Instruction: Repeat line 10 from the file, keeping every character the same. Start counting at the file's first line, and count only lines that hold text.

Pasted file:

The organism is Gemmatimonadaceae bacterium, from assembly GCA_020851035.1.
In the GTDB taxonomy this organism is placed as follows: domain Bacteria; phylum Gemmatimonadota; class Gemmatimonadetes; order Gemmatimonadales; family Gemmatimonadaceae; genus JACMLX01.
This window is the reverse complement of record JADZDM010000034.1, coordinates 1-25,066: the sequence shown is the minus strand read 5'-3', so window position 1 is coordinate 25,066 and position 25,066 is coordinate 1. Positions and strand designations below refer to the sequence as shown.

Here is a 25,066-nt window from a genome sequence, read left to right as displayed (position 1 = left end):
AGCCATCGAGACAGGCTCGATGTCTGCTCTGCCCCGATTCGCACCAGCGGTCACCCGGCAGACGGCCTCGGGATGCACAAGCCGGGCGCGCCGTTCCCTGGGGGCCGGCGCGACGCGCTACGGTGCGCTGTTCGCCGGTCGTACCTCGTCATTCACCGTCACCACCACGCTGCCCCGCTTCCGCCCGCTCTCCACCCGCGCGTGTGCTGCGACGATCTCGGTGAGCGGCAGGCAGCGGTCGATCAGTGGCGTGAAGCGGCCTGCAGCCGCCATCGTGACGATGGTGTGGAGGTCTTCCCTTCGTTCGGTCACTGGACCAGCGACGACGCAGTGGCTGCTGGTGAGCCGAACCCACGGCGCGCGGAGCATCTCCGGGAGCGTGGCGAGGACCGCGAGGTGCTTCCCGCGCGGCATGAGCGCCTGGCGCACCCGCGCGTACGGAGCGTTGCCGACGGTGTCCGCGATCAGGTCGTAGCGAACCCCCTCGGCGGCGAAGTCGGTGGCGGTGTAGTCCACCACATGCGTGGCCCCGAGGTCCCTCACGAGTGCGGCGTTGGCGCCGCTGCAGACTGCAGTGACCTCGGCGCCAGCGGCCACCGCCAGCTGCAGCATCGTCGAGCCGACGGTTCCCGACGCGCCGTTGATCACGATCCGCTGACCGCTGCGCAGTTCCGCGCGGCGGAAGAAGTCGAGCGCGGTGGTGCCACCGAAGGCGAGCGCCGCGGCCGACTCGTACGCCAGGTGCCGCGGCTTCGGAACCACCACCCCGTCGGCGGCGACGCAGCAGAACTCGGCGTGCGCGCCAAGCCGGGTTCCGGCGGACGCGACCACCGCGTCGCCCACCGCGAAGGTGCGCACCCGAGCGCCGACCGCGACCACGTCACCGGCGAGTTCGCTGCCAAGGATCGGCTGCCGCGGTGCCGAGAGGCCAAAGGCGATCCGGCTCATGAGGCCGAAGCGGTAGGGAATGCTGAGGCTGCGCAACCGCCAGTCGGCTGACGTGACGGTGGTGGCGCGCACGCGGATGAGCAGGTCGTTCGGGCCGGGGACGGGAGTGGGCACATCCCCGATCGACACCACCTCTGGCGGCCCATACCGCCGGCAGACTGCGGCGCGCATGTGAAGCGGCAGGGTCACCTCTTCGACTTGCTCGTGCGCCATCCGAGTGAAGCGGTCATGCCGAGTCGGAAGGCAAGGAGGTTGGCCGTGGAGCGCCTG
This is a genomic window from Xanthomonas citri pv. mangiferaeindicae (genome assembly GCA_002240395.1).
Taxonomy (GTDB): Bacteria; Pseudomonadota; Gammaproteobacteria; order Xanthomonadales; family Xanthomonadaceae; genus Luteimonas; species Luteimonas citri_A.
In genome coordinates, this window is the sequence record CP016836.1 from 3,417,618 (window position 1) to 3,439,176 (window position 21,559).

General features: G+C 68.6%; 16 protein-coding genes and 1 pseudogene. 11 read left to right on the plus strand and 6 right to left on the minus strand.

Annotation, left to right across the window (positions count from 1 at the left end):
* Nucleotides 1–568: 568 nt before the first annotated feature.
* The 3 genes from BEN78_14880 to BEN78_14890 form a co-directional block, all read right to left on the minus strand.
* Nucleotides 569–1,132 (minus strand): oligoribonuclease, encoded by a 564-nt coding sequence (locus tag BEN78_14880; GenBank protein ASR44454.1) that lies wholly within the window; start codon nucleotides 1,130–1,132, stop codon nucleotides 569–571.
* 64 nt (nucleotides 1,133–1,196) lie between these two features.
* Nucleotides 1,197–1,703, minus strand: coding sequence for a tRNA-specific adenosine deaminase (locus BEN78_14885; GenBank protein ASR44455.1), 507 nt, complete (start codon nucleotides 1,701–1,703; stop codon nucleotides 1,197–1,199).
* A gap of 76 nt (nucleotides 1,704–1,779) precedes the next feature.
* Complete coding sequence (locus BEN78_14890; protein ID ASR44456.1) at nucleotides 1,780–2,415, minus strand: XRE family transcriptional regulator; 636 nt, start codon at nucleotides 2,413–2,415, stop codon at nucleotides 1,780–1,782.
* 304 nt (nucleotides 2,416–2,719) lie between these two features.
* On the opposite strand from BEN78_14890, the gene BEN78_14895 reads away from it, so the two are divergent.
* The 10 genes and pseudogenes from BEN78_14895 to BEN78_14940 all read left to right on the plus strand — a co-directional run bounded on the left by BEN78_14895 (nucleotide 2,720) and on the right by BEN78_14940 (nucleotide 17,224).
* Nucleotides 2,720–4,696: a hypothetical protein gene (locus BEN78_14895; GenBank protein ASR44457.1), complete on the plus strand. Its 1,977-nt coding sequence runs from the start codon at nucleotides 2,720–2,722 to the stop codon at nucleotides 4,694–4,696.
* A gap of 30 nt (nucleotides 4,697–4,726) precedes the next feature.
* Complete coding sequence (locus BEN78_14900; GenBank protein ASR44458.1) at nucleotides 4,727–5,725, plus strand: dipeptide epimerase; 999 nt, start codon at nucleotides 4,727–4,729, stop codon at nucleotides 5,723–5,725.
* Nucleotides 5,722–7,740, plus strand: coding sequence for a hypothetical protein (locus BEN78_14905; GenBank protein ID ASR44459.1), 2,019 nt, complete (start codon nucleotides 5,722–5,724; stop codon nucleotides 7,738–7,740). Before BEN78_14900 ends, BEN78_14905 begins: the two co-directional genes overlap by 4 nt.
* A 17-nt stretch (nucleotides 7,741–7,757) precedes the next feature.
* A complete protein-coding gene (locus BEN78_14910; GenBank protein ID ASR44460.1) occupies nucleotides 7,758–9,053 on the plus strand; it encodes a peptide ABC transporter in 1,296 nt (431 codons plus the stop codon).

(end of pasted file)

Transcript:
Annotation, left to right across the window (positions count from 1 at the left end):